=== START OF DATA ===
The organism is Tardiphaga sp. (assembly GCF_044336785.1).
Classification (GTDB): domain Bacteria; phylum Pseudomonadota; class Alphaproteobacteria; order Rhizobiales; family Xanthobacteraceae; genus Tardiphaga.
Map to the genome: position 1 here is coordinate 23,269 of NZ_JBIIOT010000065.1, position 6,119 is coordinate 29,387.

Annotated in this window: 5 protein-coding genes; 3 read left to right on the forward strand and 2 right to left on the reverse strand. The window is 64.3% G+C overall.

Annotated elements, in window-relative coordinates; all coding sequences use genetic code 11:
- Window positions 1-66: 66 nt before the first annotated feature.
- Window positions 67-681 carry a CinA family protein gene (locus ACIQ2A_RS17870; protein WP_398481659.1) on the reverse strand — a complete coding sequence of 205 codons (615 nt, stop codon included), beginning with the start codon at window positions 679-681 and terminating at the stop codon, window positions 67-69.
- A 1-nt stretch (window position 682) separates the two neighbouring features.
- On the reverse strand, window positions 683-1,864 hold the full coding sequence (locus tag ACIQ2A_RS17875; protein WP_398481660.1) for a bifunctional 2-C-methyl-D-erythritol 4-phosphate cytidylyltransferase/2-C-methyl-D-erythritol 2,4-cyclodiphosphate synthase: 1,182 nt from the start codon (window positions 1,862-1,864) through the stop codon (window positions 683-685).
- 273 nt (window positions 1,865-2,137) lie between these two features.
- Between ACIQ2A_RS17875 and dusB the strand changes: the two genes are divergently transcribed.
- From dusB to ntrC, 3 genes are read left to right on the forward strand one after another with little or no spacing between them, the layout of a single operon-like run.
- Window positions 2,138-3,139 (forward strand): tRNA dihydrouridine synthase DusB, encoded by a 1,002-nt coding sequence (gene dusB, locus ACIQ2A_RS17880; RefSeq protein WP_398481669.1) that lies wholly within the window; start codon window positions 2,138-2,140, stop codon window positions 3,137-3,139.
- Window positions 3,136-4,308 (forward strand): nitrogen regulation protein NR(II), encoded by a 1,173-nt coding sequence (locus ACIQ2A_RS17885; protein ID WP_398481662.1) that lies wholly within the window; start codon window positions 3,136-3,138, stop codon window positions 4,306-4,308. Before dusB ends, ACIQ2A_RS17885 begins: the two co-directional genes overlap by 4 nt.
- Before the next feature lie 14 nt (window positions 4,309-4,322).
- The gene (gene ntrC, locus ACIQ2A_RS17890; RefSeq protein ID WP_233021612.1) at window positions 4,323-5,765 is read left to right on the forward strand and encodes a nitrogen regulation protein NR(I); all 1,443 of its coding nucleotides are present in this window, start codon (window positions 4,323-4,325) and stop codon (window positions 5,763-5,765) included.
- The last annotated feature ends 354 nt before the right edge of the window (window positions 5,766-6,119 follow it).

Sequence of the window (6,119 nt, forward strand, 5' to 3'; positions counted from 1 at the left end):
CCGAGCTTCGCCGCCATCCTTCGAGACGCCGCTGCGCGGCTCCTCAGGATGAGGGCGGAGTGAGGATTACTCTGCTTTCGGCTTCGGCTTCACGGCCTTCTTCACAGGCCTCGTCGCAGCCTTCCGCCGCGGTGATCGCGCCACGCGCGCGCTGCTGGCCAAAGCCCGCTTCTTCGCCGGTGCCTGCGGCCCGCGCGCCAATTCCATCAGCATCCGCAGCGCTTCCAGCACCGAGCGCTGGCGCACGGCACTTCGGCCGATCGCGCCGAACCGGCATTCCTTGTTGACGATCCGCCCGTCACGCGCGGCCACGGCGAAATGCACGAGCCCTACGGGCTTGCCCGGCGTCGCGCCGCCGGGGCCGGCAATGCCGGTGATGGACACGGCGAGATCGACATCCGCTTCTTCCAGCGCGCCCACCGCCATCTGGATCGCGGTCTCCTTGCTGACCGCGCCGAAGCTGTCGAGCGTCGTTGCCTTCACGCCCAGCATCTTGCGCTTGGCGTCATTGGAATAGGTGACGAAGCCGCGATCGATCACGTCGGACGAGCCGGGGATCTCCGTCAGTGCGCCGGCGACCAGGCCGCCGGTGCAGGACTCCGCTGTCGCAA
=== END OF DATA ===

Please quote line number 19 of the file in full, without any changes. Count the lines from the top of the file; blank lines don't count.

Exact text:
CCGAGCTTCGCCGCCATCCTTCGAGACGCCGCTGCGCGGCTCCTCAGGATGAGGGCGGAGTGAGGATTACTCTGCTTTCGGCTTCGGCTTCACGGCCTTCTTCACAGGCCTCGTCGCAGCCTTCCGCCGCGGTGATCGCGCCACGCGCGCGCTGCTGGCCAAAGCCCGCTTCTTCGCCGGTGCCTGCGGCCCGCGCGCCAATTCCATCAGCATCCGCAGCGCTTCCAGCACCGAGCGCTGGCGCACGGCACTTCGGCCGATCGCGCCGAACCGGCATTCCTTGTTGACGATCCGCCCGTCACGCGCGGCCACGGCGAAATGCACGAGCCCTACGGGCTTGCCCGGCGTCGCGCCGCCGGGGCCGGCAATGCCGGTGATGGACACGGCGAGATCGACATCCGCTTCTTCCAGCGCGCCCACCGCCATCTGGATCGCGGTCTCCTTGCTGACCGCGCCGAAGCTGTCGAGCGTCGTTGCCTTCACGCCCAGCATCTTGCGCTTGGCGTCATTGGAATAGGTGACGAAGCCGCGATCGATCACGTCGGACGAGCCGGGGATCTCCGTCAGTGCGCCGGCGACCAGGCCGCCGGTGCAGGACTCCGCTGTCGCAA